VF Corp (NYSE:VFC) might not be a familiar name to most people. But I would guess that its Big Three brands are: Timberland, The North Face, and Vans.

Investors in this company -- and its popular brands -- have had a great run as of late: the stock has quadrupled in the last five years, when dividends are included. That has investors excited.

But what should we be focusing on moving forward? After listening to the company's most recent conference call, five key points stick out.

The retail business is struggling
I'm not necessarily talking about struggles for VF Corp specifically, but rather the whole industry that relies on retail shopping malls to hawk their products. VF Corp CEO Eric Weisman explained, "By the promotional activity that you're seeing at retail today ... consumers are tough to get at. We're seeing that in our wholesale business."

No, American malls don't look quite this bad. But to many retailers, it can feel that way. 

This shouldn't be much of a surprise, as several Fools have written about the demise of the American mall -- usually at the hands of e-commerce giants like Amazon.com (NASDAQ:AMZN).

But VF Corp is still succeeding, thanks to this growing channel
VF Corp's way around the slow demise of retail is a two-pronged, direct-to-consumer (D2C) approach. This includes a strategy of opening up VF stores across the country. Currently, there are 1,299 such locations -- and the company shows no signs of slowing down its expansion.

The other side of the D2C coin is e-commerce. VF Corp has been investing money in the platform and infrastructure necessary to help customers around the world get their clothing and shoes by ordering them online.

When earnings are reported, both of these segments are combined under the broader D2C umbrella. The category showed sales growth of 18% last quarter, an acceleration from the 13% growth it showed last year.

Looking forward, Wiseman sees more opportunities for the D2C channel to grow: "we're well positioned to leverage both our brick and mortar and e-commerce channels to strengthen our brands and drive revenue growth."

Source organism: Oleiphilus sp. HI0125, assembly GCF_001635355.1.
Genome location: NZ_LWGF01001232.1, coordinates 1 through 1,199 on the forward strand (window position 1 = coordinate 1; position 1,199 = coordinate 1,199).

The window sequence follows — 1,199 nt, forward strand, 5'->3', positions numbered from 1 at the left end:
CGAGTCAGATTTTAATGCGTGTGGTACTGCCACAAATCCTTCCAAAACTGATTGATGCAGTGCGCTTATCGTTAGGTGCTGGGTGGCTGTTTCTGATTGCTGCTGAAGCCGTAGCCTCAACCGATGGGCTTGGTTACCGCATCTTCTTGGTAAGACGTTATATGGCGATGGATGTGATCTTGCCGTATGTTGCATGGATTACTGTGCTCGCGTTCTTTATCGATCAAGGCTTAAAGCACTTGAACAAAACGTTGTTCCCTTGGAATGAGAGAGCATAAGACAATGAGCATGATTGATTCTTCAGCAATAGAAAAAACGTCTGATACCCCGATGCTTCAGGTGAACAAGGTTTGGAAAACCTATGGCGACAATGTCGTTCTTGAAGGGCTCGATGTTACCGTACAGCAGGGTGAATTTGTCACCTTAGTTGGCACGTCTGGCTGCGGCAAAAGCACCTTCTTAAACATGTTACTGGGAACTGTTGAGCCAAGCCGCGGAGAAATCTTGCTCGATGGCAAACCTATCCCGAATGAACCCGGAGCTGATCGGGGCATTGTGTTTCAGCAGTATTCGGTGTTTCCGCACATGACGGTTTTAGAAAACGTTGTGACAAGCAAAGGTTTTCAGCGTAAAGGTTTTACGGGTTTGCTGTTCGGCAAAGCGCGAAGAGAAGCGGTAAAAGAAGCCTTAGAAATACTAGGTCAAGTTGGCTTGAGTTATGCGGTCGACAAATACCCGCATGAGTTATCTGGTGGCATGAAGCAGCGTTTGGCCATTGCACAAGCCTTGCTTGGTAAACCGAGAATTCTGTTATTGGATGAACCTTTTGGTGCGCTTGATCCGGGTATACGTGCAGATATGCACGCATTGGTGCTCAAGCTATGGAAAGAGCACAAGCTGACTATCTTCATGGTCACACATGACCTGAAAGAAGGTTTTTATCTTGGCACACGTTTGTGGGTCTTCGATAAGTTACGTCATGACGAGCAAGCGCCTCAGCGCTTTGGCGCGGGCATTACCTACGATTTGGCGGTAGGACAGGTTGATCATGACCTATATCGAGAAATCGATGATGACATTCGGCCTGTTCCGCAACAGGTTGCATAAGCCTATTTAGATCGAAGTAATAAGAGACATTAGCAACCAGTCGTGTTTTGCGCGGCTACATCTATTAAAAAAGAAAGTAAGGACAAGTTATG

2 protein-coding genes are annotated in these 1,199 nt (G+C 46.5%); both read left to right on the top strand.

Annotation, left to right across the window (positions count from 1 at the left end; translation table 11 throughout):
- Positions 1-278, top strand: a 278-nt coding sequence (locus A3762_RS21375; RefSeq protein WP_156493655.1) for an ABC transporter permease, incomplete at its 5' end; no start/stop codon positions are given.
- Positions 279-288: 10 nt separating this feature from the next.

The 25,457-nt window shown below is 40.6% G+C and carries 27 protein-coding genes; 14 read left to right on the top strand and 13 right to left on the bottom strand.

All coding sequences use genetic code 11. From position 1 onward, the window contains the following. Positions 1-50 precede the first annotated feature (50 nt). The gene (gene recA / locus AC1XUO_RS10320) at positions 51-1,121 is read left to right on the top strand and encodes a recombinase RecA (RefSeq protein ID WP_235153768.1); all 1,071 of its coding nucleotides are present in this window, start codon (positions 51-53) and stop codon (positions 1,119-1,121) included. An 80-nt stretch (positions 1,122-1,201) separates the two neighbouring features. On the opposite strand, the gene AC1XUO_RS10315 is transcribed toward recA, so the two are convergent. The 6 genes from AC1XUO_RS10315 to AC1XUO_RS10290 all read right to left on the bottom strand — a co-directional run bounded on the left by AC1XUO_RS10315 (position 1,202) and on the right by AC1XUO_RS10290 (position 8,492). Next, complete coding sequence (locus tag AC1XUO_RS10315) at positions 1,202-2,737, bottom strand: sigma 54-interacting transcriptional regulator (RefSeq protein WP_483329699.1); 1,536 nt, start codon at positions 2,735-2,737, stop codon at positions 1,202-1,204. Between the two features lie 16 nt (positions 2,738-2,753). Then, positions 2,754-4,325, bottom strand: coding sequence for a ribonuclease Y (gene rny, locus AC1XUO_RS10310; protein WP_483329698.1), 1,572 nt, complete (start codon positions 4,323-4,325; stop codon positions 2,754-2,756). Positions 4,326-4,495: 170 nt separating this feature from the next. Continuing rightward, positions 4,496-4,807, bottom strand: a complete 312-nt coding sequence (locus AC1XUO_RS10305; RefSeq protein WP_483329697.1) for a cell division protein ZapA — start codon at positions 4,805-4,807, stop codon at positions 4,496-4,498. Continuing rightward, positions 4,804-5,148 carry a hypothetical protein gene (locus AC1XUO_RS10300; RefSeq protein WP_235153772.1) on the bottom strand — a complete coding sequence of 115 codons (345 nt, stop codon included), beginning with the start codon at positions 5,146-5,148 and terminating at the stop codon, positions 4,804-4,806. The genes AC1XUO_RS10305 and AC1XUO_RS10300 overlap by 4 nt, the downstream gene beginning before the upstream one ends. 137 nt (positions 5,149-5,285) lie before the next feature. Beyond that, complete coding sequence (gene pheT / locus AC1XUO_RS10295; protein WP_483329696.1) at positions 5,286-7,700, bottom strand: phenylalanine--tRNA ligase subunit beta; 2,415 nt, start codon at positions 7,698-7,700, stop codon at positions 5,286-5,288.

The Big Three are doing very well
On the company's conference call, management took a long time breaking down the performance of its Timberland, Vans, and The North Face brands. Instead of quoting extensively from the call, I've assembled all the relevant numbers below. As Wiseman stated, there were, "notable performances from the Big Three brands."

Company conference call, via seekingalpha.com

Underneath these bigger numbers were a couple of important details. For instance, the Vans brand grew 40% overall in Asia, and in its D2C channel in Europe. Also in Europe, growth of The North Face's D2C channel also hovered at about 40%.

Jeans aren't doing so well
Beyond the Big Three brands, VF Corp also counts on sales of jeans like Lee and Wrangler for one-quarter of its revenue. Sales of jeans in the U.S. were actually down 1% during the past quarter.

The company forced some of its jeans manufacturers to take down times, and VF Corp lost some profitability because it had inventory problems.

Scott Baxter, the company's VP for jeanswear, said the problems surrounding sales stemmed from "continued challenges in the U.S. mid-tier channel and the ongoing unfavorable women's denim trend." In other words, the Lee brand is seen as more of a value brand, and it simply isn't resonating with key female demographics.

The dividend still has room to grow
One of the best parts about investing in VF Corp is that it has continuously increased its dividend payout for some time now.

Source: YCharts

The company has made it clear that it plans to continue splitting its free cash flow between acquisition of new brands, and paying out dividends. That means big potential growth in the immediate future.

As Weisman stated, "From a dividend standpoint, in 2014, we'll expect to increase our dividend substantially, once again just as we have over the past couple of years, is likely by more than 20%, just like we did last year, moving toward that ultimate goal of 40% payout level."

To put that in perspective, the company used 35% of its free cash flow over the past 12 months to pay its dividend. Upping that to 40% would mean a payout growth of 14% if free cash flow never increased again.

But free cash flow is growing, by 36% between 2011 and 2013. That means that even though the company sports a low 1.7% payout right now, there's a good chance it will continue to grow for years to come.

Brian Stoffel owns shares of Amazon.com. The Motley Fool recommends Amazon.com. The Motley Fool owns shares of Amazon.com. Try any of our Foolish newsletter services free for 30 days. We Fools may not all hold the same opinions, but we all believe that considering a diverse range of insights makes us better investors. The Motley Fool has a disclosure policy.